A racket or racquet is a sports implement consisting of a handled frame with an open hoop across which a network of cord is stretched tightly. It is used for striking a ball in such games as squash, tennis, racquetball, and badminton. Collectively, these games are known as racquet sports. The frame of rackets for all sports was traditionally made of laminated wood and the strings of animal intestine known as catgut. The traditional racket size was limited by the strength and weight of the wooden frame which had to be strong enough to hold the strings and stiff enough to hit the ball or shuttle. Manufacturers started adding non-wood laminates to wood rackets to improve stiffness. Non-wood rackets were made first of steel, then of aluminium, and then carbon fiber composites. Wood is still used for real tennis, rackets, and xare. Most rackets are now made of composite materials including carbon fibre, fiberglass, metals such as titanium alloys or ceramics. Gut has partially been replaced by synthetic materials including nylon, polyamide, and other polymers. Rackets are restrung when necessary, which may be after every match for a professional or never for a social player.

Chambers 20th Century Dictionary

  1. Racket

    Racquet, rak′et, n. a bat for playing tennis: a snow-shoe: an organ-stop: a 17th-cent. musical instrument: (pl.) a modern variety of the old game of tennis.—v.t. to strike, as with a racket.—ns. Rack′et-, Racq′uet-court, -ground, a court for playing rackets: a tennis-court; Rack′et-tail, a humming-bird with two feathers like rackets.—adj. Rack′et-tailed. [O. Fr. rachete (Fr. raquette)—Sp. raqueta—Ar. rāhat, the palm of the hand.]

  2. Racket

    rak′et, n. a clattering noise: hurly-burly.—v.i. to make a clattering noise: to engage in racket of any kind: to be dissipated.—n. Rack′eter.—adj. Rack′ety.—v.t. and v.i. Rack′le (prov.), to rattle.—n. noisy talk. [Gael. racaidrac, to cackle.]

Rap Dictionary

  1. racketnoun

    racket Used to describe crime: An industry. For example, the jewelry theft racket. While meaning "noise" in plain English, it is used with a positive twist, meaning a hot beat or song. "Ooh that's that racket, that's that racket, turn the volume up" -- Dru Hill featuring N.O.R.E. (On Me)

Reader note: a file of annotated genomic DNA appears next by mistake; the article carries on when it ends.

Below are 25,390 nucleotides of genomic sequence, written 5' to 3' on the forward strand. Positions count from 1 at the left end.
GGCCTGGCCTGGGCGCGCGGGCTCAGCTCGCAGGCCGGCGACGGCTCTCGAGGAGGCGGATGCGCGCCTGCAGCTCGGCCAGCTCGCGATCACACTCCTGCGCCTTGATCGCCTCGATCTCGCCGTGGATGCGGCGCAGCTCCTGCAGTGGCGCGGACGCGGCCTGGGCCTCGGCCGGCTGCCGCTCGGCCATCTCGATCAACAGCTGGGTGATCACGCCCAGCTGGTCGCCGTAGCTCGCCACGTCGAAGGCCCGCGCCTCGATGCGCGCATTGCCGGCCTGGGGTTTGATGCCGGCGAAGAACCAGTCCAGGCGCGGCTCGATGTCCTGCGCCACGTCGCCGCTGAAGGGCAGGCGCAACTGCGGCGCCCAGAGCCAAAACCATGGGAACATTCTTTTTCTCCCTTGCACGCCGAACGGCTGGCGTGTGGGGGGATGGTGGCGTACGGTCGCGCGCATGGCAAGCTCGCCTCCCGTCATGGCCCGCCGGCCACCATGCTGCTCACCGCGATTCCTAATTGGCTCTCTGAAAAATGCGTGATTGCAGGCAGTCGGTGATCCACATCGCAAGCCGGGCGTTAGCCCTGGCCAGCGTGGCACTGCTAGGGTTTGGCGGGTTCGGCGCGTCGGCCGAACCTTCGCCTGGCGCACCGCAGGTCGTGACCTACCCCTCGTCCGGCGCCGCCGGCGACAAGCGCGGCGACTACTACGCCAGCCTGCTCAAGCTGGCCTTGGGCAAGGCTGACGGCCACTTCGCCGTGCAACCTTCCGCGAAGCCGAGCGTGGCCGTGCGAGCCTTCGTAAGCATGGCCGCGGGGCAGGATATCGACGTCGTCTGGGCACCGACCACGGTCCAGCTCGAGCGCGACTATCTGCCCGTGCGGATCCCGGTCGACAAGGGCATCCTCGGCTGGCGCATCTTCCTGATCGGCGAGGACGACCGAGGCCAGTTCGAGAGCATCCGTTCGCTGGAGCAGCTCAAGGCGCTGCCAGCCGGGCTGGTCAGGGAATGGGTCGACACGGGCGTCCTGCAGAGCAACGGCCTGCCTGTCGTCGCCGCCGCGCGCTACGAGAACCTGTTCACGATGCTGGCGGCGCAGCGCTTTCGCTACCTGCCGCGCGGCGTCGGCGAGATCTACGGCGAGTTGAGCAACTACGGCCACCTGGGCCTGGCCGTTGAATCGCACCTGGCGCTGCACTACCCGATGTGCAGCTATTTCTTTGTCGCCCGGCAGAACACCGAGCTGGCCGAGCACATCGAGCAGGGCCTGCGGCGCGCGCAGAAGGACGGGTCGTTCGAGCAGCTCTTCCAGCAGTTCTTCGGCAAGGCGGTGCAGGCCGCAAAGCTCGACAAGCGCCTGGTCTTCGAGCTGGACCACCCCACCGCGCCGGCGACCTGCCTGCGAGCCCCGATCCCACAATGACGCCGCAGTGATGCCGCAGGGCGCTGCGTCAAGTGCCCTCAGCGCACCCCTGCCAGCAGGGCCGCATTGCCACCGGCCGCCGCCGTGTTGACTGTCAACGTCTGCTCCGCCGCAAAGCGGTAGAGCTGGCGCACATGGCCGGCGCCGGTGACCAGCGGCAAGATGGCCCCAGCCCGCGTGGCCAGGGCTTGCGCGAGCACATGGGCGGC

How to pronounce racket?

How to say racket in sign language?

Numerology

  1. Chaldean Numerology

    The numerical value of racket in Chaldean Numerology is: 8

  2. Pythagorean Numerology

    The numerical value of racket in Pythagorean Numerology is: 4

Examples of racket in a Sentence

  1. Novak Djokovic:

    Mangling my racket and an odd swearword on the court is not something I am proud of and it shouldn't happen, but even my coaches have told me that it's sometimes better to let it all out, the anger inside you, because keeping it bottled would just eat you up in the long term.

  2. Eric Hoffer:

    Every great cause begins as a movement, becomes a business, and eventually degenerates into a racket.

  3. Lisa Durden:

    The title pretty much gives away the premise of the show, it's called, ‘Angel From Hell’, so did they think the angel was gonna be angelic? No! I would guess if the angel isn't from heaven, it's probably a miscreant. This is the case of moms gone wild -- running down the football court with a tennis racket.

  4. Jeff Bock:

    It's a tough, tough racket to play consistently.

  5. Medical Progress ' David Daleiden:

    Game on, i look forward to deposing all the CEOs, medical directors, and their co-conspirators who participated in Planned Parenthood's illegal baby body parts racket.

Images & Illustrations of racket

  1. racketracketracketracketracket

Popularity rank by frequency of use

racket#10000#26322#100000

Translations for racket

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    an attendant who carries the golf clubs for a player
    • A. caddie
    • B. flub
    • C. aberrate
    • D. knead